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Underworld (1927) DVD

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Underworld (1927)


 Josef von Sternberg, Arthur Rosson (uncredited)


 Charles Furthman (adaptation) (as Charles Furthmann) , Ben Hecht (story)


 George Bancroft, Clive Brook, Evelyn Brent
Underworld opens with a series of title cards setting its mood, telling of "a great city in the dead of night...streets lonely...moon clouded...buildings as empty as the cave dwellings of a forgotten age." Suddenly an explosion shatters the façade of a bank building, and the title cards announce that crime kingpin Bull Weed (George Bancroft) has "closed another account." Bull emerges from the wreckage carrying his swag, but while making his getaway, he spots a derelict (Clive Brook) wandering past, a potential witness, despite his apparent inebriated state. Instead of killing him, Weed knocks him cold, throws him in his car, and takes off, intending to figure out later what to do with his unexpected "guest." Weed turns out to be a man of many parts -- greedy and a brute when it comes to getting or keeping what he wants, but with a soft spot for the underdog, and also smart enough to recognize the importance of some knowledge that he doesn't possess. He takes a liking to the erudite but totally dissolute man, christening him "Rolls Royce" and keeping him around as an elegant stooge, advisor, and sometime driver. The man is only too happy to be taken off the streets and set up in an apartment with a full library of books at his disposal, and the two men's relationship is harmonious and mutually beneficial -- the former derelict has a home, and the crime boss gets smart advice. Bull Weed and Rolls Royce's meeting is our introduction to the world of Weed, in which he runs much of what he surveys, but not without challengers. His most notable rival is vicious hood "Buck" Mulligan (Fred Kohler), who doesn't like Weed and also covets his girlfriend, "Feathers" McCoy (Evelyn Brent). Rolls Royce is also drawn to Feathers, who is, in turn, attracted to the gentle, witty man; however, out of decency to Bull, who has been a benefactor in his own way to both of them, they agree to stay away from each other. This drives Rolls Royce back to the bottle part of the time. Weed and Mulligan finally have it out during the underworld's annual drunken bacchanal, a wildly expressionistic sequence that must have seemed all the more dazzling and compelling to audiences in 1927, in the middle of the Prohibition Era. Mulligan tries to take advantage of his rival's passing out in a stupor by having his way with Feathers, but Bull awakens with help from Mulligan's jealous girlfriend and Rolls Royce, and proceeds to rescue Feathers and finish Mulligan -- an act that gets him charged with murder, convicted, and sentenced to die. Feathers and Rolls Royce, with the help of Bull's gang, try to help him break out on the eve of his execution, but their plan fails. Bull manages to escape on his own, though, and goes seeking revenge against Feathers and Rolls Royce, whom he believes have betrayed him. Just as Bull is about to pull out his gun, however, he discovers that Feathers and Rolls Royce had always played it straight with him, and even if they are attracted to each other, they never did anything about it, out of respect for him. He lets them go and surrenders to the police. Admonished by the head of the arresting squad that his break only gained him two hours, he smiles, saying those two hours were worth it for what he found out. A masterpiece of the silent era that still holds up as an exciting and engrossing movie over 70 years later, and which is properly regarded as the first modern American gangster movie, Underworld has elements that anticipate such sound classics as Little Caesar and The Public Enemy, and a final shoot-out similar to those in Angels With Dirty Faces (co-starringBancroft) and Each Dawn I Die. Director Josef von Sternberg and cinematographer Bert Glennon actually manage to convey sound with pure visuals in the suspenseful jailbreak scene, and, overall, they produced a beautifully stylized film, visually expressionistic but sentimental in tone and story. The script, by Ben Hecht -- a veteran Chicago reporter -- also crawls with allusions to real-life figures, Bull Weed being a highly sanitized stand-in for Al Capone, and "Buck" Mulligan a composite of Capone's Northside mob rival Dion O'Bannion and his eventual successor, O'Bannion gang member George "Bugs" Moran.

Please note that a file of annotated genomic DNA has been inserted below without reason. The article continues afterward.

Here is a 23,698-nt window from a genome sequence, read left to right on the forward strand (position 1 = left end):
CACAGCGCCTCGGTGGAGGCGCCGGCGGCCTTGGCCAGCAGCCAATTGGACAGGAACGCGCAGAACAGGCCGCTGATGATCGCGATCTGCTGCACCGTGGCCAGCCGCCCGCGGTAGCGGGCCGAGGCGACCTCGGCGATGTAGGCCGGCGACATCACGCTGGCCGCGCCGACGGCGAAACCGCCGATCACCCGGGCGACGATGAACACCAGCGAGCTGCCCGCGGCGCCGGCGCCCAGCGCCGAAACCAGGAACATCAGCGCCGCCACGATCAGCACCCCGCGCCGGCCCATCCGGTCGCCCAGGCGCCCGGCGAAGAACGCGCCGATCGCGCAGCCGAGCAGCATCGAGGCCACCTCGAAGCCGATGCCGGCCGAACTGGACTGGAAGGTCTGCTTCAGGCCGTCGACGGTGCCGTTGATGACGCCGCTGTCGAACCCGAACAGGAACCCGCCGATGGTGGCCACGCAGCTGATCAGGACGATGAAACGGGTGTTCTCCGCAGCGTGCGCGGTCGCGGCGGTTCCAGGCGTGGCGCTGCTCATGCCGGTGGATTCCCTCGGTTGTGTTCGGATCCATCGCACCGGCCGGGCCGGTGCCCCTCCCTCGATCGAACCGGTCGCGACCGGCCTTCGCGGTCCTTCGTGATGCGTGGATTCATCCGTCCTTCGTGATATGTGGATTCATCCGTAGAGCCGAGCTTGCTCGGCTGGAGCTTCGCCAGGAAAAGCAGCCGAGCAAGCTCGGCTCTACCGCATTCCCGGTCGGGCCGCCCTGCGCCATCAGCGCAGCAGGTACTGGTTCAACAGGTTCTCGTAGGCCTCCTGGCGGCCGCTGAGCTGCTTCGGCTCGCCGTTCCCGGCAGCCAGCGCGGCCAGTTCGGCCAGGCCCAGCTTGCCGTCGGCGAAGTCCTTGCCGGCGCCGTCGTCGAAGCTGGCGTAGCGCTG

Here is the link to the film at the Internet Movie database:

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